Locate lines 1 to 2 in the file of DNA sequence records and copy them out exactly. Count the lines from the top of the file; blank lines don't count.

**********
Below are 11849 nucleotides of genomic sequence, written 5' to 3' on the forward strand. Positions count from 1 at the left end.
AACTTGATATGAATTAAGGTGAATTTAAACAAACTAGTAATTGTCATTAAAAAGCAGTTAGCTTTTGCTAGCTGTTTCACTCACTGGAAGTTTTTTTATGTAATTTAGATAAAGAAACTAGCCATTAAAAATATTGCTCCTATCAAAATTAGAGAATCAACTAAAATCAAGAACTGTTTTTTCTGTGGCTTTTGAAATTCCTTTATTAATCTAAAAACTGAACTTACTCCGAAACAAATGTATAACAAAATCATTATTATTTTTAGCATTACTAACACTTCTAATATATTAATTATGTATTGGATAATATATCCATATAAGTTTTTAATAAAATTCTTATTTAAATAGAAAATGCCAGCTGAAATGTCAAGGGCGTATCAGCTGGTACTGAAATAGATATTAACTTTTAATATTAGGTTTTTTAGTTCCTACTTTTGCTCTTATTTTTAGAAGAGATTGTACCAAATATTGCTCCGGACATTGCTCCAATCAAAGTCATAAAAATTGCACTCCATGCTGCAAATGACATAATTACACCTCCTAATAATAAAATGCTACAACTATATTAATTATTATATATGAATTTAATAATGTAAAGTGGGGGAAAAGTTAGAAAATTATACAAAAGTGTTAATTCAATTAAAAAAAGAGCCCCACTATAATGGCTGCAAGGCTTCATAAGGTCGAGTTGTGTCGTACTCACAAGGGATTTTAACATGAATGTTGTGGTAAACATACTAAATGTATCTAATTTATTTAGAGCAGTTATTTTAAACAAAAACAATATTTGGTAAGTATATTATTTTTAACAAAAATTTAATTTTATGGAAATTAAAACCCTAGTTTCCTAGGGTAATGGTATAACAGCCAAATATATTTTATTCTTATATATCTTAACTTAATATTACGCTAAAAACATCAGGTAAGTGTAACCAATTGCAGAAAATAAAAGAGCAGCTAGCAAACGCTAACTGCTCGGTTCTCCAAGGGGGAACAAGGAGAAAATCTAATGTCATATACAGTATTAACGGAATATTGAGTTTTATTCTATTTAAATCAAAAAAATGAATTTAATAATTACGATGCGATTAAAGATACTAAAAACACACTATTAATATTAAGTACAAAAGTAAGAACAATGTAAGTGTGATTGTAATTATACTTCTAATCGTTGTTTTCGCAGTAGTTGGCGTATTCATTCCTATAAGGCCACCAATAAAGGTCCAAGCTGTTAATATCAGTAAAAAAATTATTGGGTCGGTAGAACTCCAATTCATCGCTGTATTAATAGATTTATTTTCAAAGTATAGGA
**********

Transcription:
Below are 11849 nucleotides of genomic sequence, written 5' to 3' on the forward strand. Positions count from 1 at the left end.
AACTTGATATGAATTAAGGTGAATTTAAACAAACTAGTAATTGTCATTAAAAAGCAGTTAGCTTTTGCTAGCTGTTTCACTCACTGGAAGTTTTTTTATGTAATTTAGATAAAGAAACTAGCCATTAAAAATATTGCTCCTATCAAAATTAGAGAATCAACTAAAATCAAGAACTGTTTTTTCTGTGGCTTTTGAAATTCCTTTATTAATCTAAAAACTGAACTTACTCCGAAACAAATGTATAACAAAATCATTATTATTTTTAGCATTACTAACACTTCTAATATATTAATTATGTATTGGATAATATATCCATATAAGTTTTTAATAAAATTCTTATTTAAATAGAAAATGCCAGCTGAAATGTCAAGGGCGTATCAGCTGGTACTGAAATAGATATTAACTTTTAATATTAGGTTTTTTAGTTCCTACTTTTGCTCTTATTTTTAGAAGAGATTGTACCAAATATTGCTCCGGACATTGCTCCAATCAAAGTCATAAAAATTGCACTCCATGCTGCAAATGACATAATTACACCTCCTAATAATAAAATGCTACAACTATATTAATTATTATATATGAATTTAATAATGTAAAGTGGGGGAAAAGTTAGAAAATTATACAAAAGTGTTAATTCAATTAAAAAAAGAGCCCCACTATAATGGCTGCAAGGCTTCATAAGGTCGAGTTGTGTCGTACTCACAAGGGATTTTAACATGAATGTTGTGGTAAACATACTAAATGTATCTAATTTATTTAGAGCAGTTATTTTAAACAAAAACAATATTTGGTAAGTATATTATTTTTAACAAAAATTTAATTTTATGGAAATTAAAACCCTAGTTTCCTAGGGTAATGGTATAACAGCCAAATATATTTTATTCTTATATATCTTAACTTAATATTACGCTAAAAACATCAGGTAAGTGTAACCAATTGCAGAAAATAAAAGAGCAGCTAGCAAACGCTAACTGCTCGGTTCTCCAAGGGGGAACAAGGAGAAAATCTAATGTCATATACAGTATTAACGGAATATTGAGTTTTATTCTATTTAAATCAAAAAAATGAATTTAATAATTACGATGCGATTAAAGATACTAAAAACACACTATTAATATTAAGTACAAAAGTAAGAACAATGTAAGTGTGATTGTAATTATACTTCTAATCGTTGTTTTCGCAGTAGTTGGCGTATTCATTCCTATAAGGCCACCAATAAAGGTCCAAGCTGTTAATATCAGTAAAAAAATTATTGGGTCGGTAGAACTCCAATTCATCGCTGTATTAATAGATTTATTTTCAAAGTATAGGA